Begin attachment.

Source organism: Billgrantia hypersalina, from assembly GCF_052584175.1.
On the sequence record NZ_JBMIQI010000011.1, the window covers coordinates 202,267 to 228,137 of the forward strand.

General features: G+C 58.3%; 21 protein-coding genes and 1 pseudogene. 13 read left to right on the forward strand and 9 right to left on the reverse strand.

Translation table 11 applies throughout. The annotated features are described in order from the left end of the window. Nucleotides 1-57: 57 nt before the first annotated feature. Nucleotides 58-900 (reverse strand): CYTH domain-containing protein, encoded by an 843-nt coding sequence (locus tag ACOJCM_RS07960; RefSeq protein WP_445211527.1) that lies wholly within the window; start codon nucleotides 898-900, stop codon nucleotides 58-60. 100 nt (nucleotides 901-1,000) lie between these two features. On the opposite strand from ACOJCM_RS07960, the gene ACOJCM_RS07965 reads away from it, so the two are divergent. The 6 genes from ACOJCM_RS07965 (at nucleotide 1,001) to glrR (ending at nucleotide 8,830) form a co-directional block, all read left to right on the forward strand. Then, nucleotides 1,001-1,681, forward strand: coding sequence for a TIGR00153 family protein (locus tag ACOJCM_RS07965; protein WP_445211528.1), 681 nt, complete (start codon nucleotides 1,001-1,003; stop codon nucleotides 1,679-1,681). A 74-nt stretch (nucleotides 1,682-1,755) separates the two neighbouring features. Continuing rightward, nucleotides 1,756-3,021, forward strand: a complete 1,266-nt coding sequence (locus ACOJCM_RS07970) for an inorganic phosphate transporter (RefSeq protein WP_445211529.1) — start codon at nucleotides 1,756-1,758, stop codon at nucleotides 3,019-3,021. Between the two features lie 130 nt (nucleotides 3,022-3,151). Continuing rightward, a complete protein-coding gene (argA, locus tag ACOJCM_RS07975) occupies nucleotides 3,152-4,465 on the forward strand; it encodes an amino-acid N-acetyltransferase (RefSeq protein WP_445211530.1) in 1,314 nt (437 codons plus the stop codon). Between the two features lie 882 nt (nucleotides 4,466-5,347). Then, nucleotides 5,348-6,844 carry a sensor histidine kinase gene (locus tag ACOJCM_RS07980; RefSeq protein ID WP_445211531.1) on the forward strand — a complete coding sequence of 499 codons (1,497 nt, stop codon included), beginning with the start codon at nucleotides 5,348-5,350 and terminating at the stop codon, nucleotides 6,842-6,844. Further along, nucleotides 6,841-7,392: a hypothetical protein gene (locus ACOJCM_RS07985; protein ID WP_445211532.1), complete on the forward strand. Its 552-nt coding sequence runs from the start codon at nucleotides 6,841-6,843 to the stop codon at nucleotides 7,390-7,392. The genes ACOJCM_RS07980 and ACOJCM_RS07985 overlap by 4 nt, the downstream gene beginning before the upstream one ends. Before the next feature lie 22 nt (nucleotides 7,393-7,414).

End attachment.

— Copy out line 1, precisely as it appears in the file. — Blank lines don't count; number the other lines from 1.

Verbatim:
Source organism: Billgrantia hypersalina, from assembly GCF_052584175.1.